Nageshvara-Chennakeshava Temple complex, Mosale

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Nageshvara-Chennakeshava Temple complex
Hindu temple
Nageshvara (near) and Chennakeshava (far), 1200 C.E., in Mosale, Hassan district
Nageshvara (near) and Chennakeshava (far), 1200 C.E., in Mosale, Hassan district
Country  India
State Karnataka
District Hassan District
Languages
 • Official Kannada
Time zone IST (UTC+5:30)
PIN 577146
Vesara tower of the Chennakeshava temple, Mosale
Outer wall decoration of the Nageshvara and Chennakeshava temples is of the "old style"; eaves below superstructure, decorative miniature towers below eaves, wall images below the miniature towers, and five mouldings at the base

The Nageshvara-Chennakeshava temple complex (also spelt Nagesvara and Chennakesava) is an elegant example of Hoysala architecture of the early 12th century. It is located in the village of Mosale, about 10 km from Hassan city, in Hassan district of Karnataka state, India.[1] The temple was built in 1200 A.D. during the reign of Hoysala King Veera Ballala II.[2][3] According to art historian Gerard Foekema, the two temples that are built next to each other, in an idyllic rural setting, form a "perfect twin".[4] This temple is protected as a monument of national importance by the Archaeological Survey of India.[5]

Architecture[edit]

By plan, the temples are simple single shrined structures with all the standard features of Hoysala architecture; a porch entrance into a square closed mantapa or navaranga (hall with no windows and a thick wall) leading to the sanctum, and a superstructure (sikhara) over the main shrine fitting the description of a ekakuta (single shrine with top). The sanctum (garbhagriha) is connected to the hall by a vestibule called sukhanasi. The closed hall, whose inner and outer walls are decorated has four central lathe turned pillars that support a bay ceiling.[2][3][6][7][8] The temples are constructed next to each other. The Nageshvara temple (lit, "Lord of snakes"), dedicated to the Hindu god Shiva (represented by his universal symbol, the linga) is in the south. The Chennakeshava temple (lit, "beautiful Vishnu"), dedicated to a standing cult image of the Hindu god Vishnu, is to the north. Since all features are replicated in the temples, Gerard Foekema considers the ensamble a dvikuta (two shrines with two towers).[2][9][10]

The superstructure (tower or sikhara) over each shrine is three tiered (tritala arpita) and vesara in style. It is intact, finely sculptured and has a decorative low extension which is actually the tower over the vestibule (that connects the cella (sanctum) and the hall). The extension tower looks like the "nose" of the main superstructure and is also called sukhanasi. The sukanasi structure holds the beautiful Hoysala crest that depicts a royal warrior stabbing a lion.[3][6][7] At the top of the superstructure of the shrine is a "helmet" like sculptured dome (amalaka) whose ground surface area can be 2x2 meters. It is the largest piece of sculpture in the temple. The amalaka supports a decorative water pot like structure called the kalasha which is the apex of the tower.[11] All these features are intact in both temples.[2]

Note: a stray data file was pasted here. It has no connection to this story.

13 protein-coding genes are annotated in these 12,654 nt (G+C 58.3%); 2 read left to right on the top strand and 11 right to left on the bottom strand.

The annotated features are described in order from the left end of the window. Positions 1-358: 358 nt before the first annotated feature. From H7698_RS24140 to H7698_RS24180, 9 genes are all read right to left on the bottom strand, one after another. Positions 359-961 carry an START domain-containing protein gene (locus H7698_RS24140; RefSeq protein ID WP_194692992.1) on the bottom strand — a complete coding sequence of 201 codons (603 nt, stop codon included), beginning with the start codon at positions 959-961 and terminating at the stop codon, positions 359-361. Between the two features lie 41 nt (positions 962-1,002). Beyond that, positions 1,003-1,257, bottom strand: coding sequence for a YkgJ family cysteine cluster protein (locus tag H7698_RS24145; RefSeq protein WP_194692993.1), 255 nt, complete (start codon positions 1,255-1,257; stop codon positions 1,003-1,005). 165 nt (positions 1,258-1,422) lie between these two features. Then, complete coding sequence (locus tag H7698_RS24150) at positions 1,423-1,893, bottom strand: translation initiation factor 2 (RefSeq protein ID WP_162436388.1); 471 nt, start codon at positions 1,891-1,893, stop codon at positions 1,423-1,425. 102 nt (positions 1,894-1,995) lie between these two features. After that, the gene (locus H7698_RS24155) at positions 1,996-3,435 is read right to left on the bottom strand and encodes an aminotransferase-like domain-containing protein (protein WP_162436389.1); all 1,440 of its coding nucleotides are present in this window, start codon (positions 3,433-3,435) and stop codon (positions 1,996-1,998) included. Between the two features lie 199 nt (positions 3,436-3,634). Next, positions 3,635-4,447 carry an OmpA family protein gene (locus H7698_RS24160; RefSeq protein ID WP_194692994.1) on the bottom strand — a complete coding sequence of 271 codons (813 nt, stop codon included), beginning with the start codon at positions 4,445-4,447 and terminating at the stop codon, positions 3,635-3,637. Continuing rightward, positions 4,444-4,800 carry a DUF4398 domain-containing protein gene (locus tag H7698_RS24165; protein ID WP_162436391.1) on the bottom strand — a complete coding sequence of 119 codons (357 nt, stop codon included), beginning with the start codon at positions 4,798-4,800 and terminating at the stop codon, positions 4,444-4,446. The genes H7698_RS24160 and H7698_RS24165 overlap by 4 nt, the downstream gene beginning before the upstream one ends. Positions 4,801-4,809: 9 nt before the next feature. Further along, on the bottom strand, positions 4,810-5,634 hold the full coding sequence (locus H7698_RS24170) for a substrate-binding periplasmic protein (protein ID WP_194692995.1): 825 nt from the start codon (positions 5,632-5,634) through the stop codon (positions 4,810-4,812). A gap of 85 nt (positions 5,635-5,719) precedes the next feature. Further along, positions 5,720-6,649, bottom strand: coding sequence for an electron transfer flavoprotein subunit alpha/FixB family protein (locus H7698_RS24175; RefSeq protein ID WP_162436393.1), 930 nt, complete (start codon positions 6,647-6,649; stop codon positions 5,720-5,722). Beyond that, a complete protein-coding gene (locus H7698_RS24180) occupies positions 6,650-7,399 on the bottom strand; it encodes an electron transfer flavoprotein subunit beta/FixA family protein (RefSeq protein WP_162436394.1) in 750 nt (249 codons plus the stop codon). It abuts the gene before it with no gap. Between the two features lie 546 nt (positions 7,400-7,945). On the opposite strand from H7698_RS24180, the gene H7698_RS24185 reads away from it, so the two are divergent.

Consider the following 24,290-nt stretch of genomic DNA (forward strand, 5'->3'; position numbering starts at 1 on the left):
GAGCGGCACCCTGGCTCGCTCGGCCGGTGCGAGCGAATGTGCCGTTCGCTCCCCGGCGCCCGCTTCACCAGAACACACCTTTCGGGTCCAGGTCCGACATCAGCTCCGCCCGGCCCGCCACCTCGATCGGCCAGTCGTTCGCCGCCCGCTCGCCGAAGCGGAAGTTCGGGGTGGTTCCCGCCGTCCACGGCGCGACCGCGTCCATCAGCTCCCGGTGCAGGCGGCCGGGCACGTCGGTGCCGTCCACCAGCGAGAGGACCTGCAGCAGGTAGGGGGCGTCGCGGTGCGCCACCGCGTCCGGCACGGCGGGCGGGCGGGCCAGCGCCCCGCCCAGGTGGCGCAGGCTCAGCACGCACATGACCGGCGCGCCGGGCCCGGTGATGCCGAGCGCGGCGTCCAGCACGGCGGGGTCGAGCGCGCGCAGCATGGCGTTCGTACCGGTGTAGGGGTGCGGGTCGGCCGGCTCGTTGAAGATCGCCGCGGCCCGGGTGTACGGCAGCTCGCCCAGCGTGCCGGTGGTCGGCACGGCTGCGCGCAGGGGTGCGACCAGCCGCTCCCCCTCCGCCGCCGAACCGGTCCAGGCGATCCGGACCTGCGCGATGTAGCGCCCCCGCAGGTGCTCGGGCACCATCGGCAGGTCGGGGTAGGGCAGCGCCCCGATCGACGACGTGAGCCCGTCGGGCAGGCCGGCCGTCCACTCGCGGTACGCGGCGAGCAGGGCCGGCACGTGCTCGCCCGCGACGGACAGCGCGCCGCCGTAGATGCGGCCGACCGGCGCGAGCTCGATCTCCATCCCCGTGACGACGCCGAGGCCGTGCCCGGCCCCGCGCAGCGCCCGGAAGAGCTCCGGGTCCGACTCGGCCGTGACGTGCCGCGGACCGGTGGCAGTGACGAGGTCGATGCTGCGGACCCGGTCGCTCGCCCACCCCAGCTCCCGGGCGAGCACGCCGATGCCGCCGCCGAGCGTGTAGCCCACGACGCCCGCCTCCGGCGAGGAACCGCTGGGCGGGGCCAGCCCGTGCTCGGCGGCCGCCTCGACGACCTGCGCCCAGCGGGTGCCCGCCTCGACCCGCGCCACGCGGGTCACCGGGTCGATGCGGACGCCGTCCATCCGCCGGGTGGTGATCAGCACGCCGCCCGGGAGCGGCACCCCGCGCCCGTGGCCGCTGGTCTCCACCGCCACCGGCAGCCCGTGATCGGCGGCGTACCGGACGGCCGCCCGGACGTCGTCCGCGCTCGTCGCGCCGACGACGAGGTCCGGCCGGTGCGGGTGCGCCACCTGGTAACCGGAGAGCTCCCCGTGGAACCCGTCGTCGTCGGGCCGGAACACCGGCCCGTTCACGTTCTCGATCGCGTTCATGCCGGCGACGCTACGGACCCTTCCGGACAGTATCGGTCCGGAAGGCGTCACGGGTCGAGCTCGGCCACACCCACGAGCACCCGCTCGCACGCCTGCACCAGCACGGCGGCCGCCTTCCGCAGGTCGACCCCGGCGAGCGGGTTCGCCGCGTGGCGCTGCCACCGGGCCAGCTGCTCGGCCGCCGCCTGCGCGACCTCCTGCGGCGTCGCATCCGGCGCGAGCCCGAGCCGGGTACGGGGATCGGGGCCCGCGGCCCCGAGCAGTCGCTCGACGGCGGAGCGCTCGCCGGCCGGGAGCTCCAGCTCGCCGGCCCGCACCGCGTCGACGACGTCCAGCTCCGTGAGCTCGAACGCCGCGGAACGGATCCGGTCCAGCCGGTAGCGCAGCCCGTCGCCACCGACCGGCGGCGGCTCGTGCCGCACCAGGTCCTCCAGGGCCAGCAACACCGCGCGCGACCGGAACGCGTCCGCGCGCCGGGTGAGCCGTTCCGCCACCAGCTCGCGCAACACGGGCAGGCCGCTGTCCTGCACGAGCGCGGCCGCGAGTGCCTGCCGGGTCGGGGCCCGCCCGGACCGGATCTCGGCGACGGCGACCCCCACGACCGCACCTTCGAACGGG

The temple outer wall decorative features (horizontal treatment) belong to the "old kind". In this type of decoration, below the superstructure, an eaves that projects about half a meter runs all around the temple. Below the eaves are decorative miniature towers (aedicula) on pilasters. In the "old kind", the large wall images of deities and their attendants are placed below these decorative towers. Some of these images appear damaged, but there are others that require special mention for their elegance and art. The panel images at the Nageshvara temple have their names on their pedestals. Some of these are images of Sridevi, Lakshmidevi, Gauri, Maheshvari (another name for Parvati), Brahma, Sadashiva (form of Shiva) and Bhumidevi (representation of mother earth). The Channakeshava temple has sculptures of Garuda (the eagle), Keshava (a form of Vishnu), Janardana, Venugopala, Madhava (a form of Krishna) and Bhudevi. Below these images, the base of the wall comprises five different horizontal moldings, one of which is a row of blocks.[2][3][7][12]

Notes[edit]

  1. ^ Foekema (1996), pp81-82
  2. ^ a b c d e Foekema (1996), p82
  3. ^ a b c d "Nagesvara and Chennakesava temples". ASI Bengaluru Circle. Archaeological Survey of India. Retrieved 9 August 2012. 
  4. ^ Foekema (1996), p81
  5. ^ "Alphabetical List of Monuments - Karnataka - Bangalore, Bangalore Circle, Karnataka". Archaeological Survey of India, Government of India. Indira Gandhi National Center for the Arts. Retrieved 10 August 2012. 
  6. ^ a b Foekema (1996), p22
  7. ^ a b c Kamath (2001), p134
  8. ^ Kamath (2001), p135
  9. ^ Foekema (1996), pp19-20
  10. ^ Foekema (1996), p25
  11. ^ Foekema (1996), p27
  12. ^ Foekema (1996), p28

Gallery[edit]

References[edit]

External links[edit]